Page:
No wonder then that as rival agencies’ Yaris campaigns began to get up stream, the Clever Film Comp got stuck on the grid. Facing the embarrassing prospect of no entries, the agency abandoned the idea of genuine user generated content, and with it what many would consider social media authenticity.

It forwarded this email to production house contacts:

From: Rob

Subject: Clever Comp

Hey creative people

I’ve got something that you’ll (or your housemates, brothers, sisters, artistic friends etc will) be interested in.

It’s a film comp in aide of promoting Toyota Yaris.

“A film comp? I don’t have the time!” you may say, but listen up. So far, NO ONE has entered and it has been open for more than 10 days and closes 1st December. Voting is done on hits and comments so if you’re in first you have a huge advantage. And you don’t have to make an ad, just put a Yaris in somewhere a la the ‘number 8′ or ’spring’ in Tropfest or something

First prize is $7,000. $3,000 for second and $1,000 for 3rd. At this stage, you could enter a picture of your cat playing in his kitty litter and win 7 grand.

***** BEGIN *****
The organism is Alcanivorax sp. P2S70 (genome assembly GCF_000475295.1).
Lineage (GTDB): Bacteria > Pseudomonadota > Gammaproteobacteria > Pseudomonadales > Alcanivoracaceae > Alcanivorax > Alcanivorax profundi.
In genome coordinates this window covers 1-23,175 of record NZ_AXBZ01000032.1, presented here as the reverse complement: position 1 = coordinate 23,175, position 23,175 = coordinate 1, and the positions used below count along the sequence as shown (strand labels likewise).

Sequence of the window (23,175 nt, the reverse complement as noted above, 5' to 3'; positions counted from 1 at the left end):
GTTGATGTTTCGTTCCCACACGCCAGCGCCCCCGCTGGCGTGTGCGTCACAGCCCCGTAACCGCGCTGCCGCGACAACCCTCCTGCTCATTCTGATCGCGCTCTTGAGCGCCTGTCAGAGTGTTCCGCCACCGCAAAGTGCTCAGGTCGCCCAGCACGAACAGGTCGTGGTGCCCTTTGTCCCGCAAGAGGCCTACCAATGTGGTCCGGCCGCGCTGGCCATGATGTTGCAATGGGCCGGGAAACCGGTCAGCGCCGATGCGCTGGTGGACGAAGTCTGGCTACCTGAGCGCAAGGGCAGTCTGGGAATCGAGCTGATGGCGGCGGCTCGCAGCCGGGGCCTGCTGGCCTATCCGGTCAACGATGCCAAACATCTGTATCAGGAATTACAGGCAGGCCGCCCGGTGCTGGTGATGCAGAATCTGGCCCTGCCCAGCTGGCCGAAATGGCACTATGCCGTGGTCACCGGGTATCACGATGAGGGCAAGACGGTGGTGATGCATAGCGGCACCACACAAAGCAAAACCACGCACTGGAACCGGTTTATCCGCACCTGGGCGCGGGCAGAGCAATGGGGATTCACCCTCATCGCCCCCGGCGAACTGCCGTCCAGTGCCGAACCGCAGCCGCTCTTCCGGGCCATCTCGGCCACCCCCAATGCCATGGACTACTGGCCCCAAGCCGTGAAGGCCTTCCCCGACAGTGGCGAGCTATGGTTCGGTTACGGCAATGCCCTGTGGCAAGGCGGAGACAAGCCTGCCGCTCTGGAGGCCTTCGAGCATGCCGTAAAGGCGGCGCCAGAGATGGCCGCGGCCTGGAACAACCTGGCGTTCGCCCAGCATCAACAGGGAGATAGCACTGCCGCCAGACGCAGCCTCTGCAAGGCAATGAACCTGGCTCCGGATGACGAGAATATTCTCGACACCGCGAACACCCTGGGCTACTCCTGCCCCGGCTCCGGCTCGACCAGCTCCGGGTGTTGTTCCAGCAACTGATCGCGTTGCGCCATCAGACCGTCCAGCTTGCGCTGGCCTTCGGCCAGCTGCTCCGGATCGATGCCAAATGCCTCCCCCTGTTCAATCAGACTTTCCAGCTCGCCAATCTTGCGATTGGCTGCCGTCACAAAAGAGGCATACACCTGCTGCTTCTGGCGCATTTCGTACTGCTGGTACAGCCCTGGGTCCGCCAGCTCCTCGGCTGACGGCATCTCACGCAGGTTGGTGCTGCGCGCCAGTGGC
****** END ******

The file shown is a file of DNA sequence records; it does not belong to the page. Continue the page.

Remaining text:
Details are in the attachments. If you win, I’d love an all carbon fibre road bicycle for Christmas.

Cheers y’all.


As a result, this skewed the entries. If you promote the competition as an ad agency to your production house contacts then what you’re going to get back are slick would-be commercials, rather than short films. This was, as we now know, to prove important.

It certainly suggests that by this point the agency’s aim was to avoid the embarrassment of having very few entries for its contest, rather than to run an authentic, engaging competition.

When The Brand Shop’s Peter Bray wrote a guest posting for us on the contest, he placed the campaign in fifth place. He asked:

“Perhaps the account management and build was put together by interns? The Twitter followers are embarrassingly low, as are the number of Facebook followers. It seems a scattergun approach was used to build participation. Twitter appeared to be used for little purpose, as did Facebook, so why these platforms were even implemented has to be called into question. A social media campaign doesn’t have to use either Twitter or Facebook; there is no need to try and be everywhere. So combining the fact that the budget seems to be overly stretched, together with the dated mechanic and low level of participation means this campaign comes in fifth. Saatchi & Saatchi are definitely capable of better.”